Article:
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Legislative Assembly for the ACT: 2018 Week 02 Hansard (Tuesday, 20 February 2018) . . Page.. 347 ..

Dr Baker was key in securing world heritage status for the Great Barrier Reef and also initiated aquaculture and marine biodiversity research at the Australian Institute of Marine Science, which led to great successes for Australia’s prawn industry.

In 1993 Dr Baker was appointed as the ACT’s inaugural Commissioner for the Environment, a position which he held for 11 years. His passion for the environment and his work ethic throughout his term did not let up. He was a consummate professional and demonstrated real dedication to the role. He also laid strong foundations for the ACT’s Office of the Commissioner for the Environment and Sustainability and oversaw the first five ACT state of the environment reports.

Dr Baker was also a member of various academic and scientific institutions throughout his time. He was a foundation member at James Cook University, the Great Barrier Reef Marine Park Authority and the Queensland Academy of Sport. He was a director at the Roche Research Institute of Marine Pharmacology, the Australian Institute of Marine Science and the Sir George Fisher Centre for Tropical Marine Studies at JCU. Dr Baker held the title of Chief Scientist at what is now the Queensland Department of Agriculture and Fisheries and served as chairman of the National Landcare Council and the Australian Heritage Commission. He was also a patron of the Australian Marine Sciences Association.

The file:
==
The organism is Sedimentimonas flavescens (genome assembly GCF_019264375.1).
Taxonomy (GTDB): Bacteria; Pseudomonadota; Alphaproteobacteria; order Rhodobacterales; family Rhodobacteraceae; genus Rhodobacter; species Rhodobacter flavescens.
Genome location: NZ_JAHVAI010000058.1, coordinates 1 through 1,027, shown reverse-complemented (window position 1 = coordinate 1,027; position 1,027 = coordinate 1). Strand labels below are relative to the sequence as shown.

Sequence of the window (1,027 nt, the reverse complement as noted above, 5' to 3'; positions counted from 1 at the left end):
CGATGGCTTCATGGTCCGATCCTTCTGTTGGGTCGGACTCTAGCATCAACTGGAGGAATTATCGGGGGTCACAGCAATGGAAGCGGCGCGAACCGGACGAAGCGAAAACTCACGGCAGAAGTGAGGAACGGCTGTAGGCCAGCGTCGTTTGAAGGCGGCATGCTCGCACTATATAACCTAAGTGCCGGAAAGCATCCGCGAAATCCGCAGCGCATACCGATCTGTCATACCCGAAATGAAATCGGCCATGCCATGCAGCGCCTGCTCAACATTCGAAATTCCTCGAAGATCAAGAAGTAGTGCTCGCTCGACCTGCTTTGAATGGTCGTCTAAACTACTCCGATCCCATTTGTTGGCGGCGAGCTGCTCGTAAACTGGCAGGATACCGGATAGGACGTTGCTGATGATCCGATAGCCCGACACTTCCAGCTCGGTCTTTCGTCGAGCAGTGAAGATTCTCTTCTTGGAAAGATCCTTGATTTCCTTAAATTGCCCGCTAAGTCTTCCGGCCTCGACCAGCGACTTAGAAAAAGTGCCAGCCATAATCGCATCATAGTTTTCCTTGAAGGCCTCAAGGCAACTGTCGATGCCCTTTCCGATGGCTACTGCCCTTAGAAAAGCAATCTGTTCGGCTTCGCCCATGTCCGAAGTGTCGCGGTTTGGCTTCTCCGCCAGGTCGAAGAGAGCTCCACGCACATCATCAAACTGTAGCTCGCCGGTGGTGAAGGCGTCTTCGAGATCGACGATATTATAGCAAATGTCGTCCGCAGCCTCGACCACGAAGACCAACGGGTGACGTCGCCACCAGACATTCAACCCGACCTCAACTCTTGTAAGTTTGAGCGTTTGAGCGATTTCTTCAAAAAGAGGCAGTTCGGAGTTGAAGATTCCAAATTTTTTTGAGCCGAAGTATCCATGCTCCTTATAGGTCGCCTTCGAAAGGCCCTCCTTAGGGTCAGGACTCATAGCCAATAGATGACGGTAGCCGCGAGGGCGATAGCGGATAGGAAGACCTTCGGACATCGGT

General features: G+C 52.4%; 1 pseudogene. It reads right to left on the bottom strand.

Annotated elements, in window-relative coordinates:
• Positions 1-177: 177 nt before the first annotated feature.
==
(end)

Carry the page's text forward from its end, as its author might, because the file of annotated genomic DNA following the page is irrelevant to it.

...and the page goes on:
Dr Baker received many awards for his work, including the Order of the British Empire, in 1982, for services to marine science. He was appointed as an officer in the Order of Australia, in 2002, for contributions to environmental studies and chemistry. In 2001, as the Chief Minister said, he was declared a “Queensland Great” and was so honoured with a plaque in Brisbane. He also did Queensland proud in 1959, when he played two matches for the state Rugby League team.

Dr Baker remained a humble servant of the public, and continued his work in the scientific and local community until the end. Dr Baker sadly passed away on 16 January this year. His legacy will continue across both sport and science. The territory was very fortunate to have such an accomplished man as a leading public servant in the ACT.

Again, on behalf of the opposition, I would like to express my condolences to his family; in particular to his wife, Val, and his children and grandchildren.

MR RATTENBURY (Kurrajong) (10.10): I rise to express my deep regret at the death of Dr Joe Baker, the ACT’s very first Commissioner for the Environment, a role he held with distinction from 1993 to 2004. Dr Baker—or Joe, as he was uniformly known—was born in regional Queensland in 1932. It was Joe’s interest in environmental science that ultimately brought him to Canberra, where he not only assumed the role of commissioner but worked tirelessly to promote the environment in community contexts. His academic and environmental science achievements were distinguished, and they have been outlined here today by the Chief Minister.

It is important to observe that in the first state of the environment reports, Dr Baker examined the Australian Capital Territory’s environment with care and rigour. In

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